KENNEDY SPACE CENTER, Fla. – It’s going to be a late night for the first all-civilian space crew launching from Florida’s coast this week.
After weeks of waiting the Inspiration4 mission liftoff window was revealed Sunday. SpaceX will attempt to launch the four non-professional astronauts on a Falcon 9 rocket sometime during a five-hour launch window that opens Wednesday at 8:02 p.m.
“Teams selected the five-hour launch window based upon weather forecasts for the launch site, along the ascent corridor, and possible landing locations off the coasts of Florida for a safe return of the crew and splashdown a few days later,” according to a news release.
After lifting off from Kennedy Space Center, the crew will orbit Earth for three days in SpaceX’s Crew Dragon capsule.
On Sunday, SpaceX rolled the rocket and spacecraft out to launchpad 39A. SpaceX and the Inspiration4 team were also conducting a full rehearsal of launch day activities Sunday night. Next, the company is expected to test-fire the rocket’s nine Merlin engines sometime overnight into Monday morning.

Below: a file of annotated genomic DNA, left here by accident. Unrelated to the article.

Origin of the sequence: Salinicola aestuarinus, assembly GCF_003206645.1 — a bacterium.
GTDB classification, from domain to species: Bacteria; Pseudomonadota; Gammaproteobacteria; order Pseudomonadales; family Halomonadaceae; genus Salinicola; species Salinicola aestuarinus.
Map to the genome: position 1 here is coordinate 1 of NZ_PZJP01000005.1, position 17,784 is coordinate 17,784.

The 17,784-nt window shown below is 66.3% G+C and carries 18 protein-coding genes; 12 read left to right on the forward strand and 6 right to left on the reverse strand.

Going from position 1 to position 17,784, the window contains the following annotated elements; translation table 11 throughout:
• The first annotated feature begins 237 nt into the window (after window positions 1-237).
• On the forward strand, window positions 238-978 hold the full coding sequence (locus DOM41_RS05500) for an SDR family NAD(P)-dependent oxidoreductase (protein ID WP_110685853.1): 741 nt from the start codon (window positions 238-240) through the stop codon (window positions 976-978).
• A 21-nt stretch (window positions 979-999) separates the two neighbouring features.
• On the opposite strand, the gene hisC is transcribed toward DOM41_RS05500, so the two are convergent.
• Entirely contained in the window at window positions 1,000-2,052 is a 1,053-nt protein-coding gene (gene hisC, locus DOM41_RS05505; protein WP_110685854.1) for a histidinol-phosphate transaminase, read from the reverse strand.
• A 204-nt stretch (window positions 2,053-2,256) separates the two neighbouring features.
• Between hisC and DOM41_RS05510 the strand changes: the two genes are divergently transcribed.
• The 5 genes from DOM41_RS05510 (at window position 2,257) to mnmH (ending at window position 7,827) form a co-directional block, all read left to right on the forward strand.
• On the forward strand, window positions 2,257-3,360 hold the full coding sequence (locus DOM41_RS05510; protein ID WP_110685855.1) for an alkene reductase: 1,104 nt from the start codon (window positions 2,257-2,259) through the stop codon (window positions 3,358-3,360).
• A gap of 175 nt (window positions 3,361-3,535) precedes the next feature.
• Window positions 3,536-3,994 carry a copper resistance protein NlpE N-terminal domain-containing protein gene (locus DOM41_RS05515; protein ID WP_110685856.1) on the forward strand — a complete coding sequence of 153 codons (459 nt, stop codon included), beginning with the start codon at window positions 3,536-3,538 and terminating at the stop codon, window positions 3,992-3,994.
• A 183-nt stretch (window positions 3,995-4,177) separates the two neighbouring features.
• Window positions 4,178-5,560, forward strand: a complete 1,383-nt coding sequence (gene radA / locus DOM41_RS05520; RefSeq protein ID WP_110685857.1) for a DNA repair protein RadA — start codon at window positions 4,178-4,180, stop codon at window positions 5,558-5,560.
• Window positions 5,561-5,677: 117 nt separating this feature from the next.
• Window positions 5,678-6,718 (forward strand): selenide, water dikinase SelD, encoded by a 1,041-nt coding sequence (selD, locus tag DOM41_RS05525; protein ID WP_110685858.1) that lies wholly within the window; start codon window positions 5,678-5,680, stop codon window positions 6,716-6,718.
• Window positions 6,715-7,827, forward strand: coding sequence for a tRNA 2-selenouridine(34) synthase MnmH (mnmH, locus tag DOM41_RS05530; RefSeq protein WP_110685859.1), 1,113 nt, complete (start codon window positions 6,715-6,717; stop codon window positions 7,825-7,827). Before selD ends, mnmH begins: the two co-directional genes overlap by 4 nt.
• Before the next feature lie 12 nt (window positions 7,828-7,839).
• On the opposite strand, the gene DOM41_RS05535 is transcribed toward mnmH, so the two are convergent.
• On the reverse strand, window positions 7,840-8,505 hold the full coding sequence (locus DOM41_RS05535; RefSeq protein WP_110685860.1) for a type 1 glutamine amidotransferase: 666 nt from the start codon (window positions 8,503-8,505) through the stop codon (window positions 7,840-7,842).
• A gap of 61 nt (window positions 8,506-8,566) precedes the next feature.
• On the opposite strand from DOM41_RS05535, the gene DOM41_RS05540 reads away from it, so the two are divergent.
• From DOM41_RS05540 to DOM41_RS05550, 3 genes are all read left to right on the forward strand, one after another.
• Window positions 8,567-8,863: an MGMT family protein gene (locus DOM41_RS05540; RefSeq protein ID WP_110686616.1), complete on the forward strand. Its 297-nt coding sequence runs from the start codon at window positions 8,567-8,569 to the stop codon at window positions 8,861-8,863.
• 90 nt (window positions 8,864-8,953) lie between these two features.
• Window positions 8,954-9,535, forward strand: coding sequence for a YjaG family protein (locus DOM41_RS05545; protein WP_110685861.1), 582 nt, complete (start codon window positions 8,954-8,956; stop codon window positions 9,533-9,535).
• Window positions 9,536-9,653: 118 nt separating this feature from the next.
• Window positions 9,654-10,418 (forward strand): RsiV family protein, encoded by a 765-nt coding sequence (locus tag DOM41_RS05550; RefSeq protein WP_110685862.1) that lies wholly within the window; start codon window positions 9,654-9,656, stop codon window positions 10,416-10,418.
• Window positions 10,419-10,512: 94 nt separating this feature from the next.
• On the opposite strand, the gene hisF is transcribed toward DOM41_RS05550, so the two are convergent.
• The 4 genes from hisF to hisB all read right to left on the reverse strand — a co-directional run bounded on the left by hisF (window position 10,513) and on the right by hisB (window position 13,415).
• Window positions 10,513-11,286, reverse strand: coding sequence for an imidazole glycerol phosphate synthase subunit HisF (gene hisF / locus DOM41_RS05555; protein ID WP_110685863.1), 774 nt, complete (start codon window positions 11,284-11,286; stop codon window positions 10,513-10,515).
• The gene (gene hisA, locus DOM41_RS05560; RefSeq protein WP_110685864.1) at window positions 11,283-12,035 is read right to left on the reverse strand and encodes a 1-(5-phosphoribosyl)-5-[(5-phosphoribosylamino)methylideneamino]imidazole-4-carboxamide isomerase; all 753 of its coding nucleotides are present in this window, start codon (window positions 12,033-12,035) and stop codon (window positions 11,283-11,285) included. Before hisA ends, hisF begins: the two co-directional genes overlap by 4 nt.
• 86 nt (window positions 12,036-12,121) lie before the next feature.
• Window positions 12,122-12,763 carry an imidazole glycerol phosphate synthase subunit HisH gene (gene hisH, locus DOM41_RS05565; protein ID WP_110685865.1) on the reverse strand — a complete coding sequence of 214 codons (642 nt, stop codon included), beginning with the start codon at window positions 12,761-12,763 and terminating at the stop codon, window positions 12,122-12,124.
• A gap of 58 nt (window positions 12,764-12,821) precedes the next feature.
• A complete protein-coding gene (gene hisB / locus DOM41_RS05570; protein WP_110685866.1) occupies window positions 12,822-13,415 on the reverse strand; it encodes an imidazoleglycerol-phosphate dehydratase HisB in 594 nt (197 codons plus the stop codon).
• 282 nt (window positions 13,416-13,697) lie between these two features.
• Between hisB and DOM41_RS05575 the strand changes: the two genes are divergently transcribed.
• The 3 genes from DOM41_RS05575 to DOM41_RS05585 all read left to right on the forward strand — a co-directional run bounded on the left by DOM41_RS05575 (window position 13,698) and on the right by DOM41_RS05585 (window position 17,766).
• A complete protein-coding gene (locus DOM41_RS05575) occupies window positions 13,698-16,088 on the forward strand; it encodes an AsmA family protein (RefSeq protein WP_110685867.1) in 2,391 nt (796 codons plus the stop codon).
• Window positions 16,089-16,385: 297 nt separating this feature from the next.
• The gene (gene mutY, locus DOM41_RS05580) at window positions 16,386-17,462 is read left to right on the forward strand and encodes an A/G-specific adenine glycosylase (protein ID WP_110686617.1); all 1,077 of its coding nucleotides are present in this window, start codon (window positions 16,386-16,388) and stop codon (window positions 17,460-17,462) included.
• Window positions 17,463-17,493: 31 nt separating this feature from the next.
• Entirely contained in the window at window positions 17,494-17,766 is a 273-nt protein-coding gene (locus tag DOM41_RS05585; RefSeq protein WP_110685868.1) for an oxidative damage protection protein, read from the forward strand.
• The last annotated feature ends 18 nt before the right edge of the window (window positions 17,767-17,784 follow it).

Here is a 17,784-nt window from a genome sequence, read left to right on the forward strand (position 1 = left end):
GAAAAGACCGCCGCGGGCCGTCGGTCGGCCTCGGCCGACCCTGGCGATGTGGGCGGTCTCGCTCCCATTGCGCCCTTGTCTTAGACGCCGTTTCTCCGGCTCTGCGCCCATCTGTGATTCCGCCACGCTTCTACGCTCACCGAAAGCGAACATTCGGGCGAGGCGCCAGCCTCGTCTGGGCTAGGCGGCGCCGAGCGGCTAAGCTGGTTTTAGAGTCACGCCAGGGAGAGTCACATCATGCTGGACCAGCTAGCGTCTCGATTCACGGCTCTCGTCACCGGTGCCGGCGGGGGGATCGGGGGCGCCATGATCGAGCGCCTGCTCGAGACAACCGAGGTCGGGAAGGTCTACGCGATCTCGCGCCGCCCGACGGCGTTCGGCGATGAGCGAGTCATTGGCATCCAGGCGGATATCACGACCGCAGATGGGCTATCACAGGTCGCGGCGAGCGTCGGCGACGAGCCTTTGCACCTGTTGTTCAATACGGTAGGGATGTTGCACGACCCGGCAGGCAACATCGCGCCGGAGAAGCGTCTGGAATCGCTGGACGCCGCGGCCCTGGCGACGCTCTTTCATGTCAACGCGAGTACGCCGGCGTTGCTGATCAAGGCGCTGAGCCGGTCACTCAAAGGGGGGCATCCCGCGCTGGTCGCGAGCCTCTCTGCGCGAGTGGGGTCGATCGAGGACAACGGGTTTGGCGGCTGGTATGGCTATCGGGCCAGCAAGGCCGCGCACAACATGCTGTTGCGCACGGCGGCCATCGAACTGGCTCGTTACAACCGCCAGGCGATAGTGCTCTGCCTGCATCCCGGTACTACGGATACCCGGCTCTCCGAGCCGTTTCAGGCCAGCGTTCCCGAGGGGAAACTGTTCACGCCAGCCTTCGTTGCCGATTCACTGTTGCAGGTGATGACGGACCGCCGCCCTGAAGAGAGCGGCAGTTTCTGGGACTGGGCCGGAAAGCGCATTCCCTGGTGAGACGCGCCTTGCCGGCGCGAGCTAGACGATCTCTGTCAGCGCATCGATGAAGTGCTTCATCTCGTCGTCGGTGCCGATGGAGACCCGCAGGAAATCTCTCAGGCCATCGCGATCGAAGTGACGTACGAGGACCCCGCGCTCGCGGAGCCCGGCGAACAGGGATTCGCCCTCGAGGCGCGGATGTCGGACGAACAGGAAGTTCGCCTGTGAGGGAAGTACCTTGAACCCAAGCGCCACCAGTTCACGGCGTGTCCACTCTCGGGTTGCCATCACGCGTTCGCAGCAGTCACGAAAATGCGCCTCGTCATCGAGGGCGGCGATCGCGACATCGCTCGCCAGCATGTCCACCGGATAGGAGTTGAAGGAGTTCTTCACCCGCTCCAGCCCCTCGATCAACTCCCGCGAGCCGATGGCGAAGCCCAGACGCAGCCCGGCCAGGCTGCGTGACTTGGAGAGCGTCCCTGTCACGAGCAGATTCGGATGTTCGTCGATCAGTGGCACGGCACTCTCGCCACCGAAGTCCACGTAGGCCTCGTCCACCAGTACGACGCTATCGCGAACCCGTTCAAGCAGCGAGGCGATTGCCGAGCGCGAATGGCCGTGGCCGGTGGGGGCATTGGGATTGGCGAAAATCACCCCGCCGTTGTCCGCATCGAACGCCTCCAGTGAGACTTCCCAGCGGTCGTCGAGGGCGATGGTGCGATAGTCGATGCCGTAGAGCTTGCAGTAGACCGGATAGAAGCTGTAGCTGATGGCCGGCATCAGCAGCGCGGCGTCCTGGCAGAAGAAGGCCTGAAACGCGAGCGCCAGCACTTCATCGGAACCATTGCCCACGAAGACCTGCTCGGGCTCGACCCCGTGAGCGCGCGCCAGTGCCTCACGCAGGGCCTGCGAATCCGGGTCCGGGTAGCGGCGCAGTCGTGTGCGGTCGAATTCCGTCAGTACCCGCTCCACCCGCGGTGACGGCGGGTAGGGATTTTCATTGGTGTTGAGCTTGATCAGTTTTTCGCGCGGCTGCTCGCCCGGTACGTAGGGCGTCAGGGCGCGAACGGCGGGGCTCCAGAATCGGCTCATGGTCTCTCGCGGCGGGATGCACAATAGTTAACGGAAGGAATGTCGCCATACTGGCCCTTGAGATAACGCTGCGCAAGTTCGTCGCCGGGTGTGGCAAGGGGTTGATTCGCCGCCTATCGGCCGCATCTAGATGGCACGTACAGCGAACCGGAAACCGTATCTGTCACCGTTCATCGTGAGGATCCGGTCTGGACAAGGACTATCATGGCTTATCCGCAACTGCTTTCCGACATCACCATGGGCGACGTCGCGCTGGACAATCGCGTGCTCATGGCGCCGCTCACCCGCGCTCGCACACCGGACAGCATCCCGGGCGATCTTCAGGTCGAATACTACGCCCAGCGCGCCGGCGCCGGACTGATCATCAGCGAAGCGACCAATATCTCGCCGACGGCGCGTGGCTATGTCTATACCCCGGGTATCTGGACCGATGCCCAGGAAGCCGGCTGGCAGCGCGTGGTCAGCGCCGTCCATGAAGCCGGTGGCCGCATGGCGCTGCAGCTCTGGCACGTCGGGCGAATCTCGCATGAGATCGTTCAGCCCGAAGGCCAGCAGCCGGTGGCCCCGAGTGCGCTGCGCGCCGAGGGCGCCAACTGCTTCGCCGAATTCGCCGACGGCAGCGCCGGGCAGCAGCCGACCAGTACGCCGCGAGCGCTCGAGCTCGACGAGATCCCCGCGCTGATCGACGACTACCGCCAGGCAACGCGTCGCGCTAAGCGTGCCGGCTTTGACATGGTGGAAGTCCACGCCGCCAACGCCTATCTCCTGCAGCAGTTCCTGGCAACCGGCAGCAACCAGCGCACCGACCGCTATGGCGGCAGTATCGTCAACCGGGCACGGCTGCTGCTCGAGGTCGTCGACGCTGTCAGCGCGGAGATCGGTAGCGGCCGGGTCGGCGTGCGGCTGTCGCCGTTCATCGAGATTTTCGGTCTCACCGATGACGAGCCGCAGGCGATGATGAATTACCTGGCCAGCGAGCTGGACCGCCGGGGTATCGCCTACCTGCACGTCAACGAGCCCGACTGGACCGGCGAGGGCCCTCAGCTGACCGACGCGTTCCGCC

Elon Musk’s private space company was charted by billionaire businessman Jared Isaacman to launch the Inspiration4 mission. Three other civilians joining Isaacman just learned of their spaceflight less than a year ago, including St. Jude Children’s Research Hospital physician Hayley Arcenauex, college geology professor Dr. Sian Proctor and aerospace engineer Chris Sembroski.
While Arcenauex was chosen by her employer after Isaacman approached the research hospital about a fundraising effort to raise $200 million for St. Jude, Proctor and Sembroski had a different path to space. Sembroski entered a raffle that was kicked off via a Super Bowl ad in February and Proctor used Isaacman’s Shift4Payment platform to raise funds for St. Jude with her art and poetry. She was then selected by a panel of judges for the mission.
The crew arrived in style via fighter jets to Florida’s Launch and Landing Facility at Kennedy Space Center on Friday.
The crew members will spend three days orbiting Earth, document their experience and conduct low-gravity science before splashing down off Florida’s coast.
According to the U.S. Space Force 45th Weather Squadron, the current launch window has a 70% chance of favorable liftoff conditions. The primary concerns Wednesday night will be cloud cover and rain.
If the launch scrubs Wednesday a backup window opens Thursday, also at 8:05 p.m. Chances on Thursday improve slightly with an 80% chance of favorable liftoff weather, according to Space Force weather officers.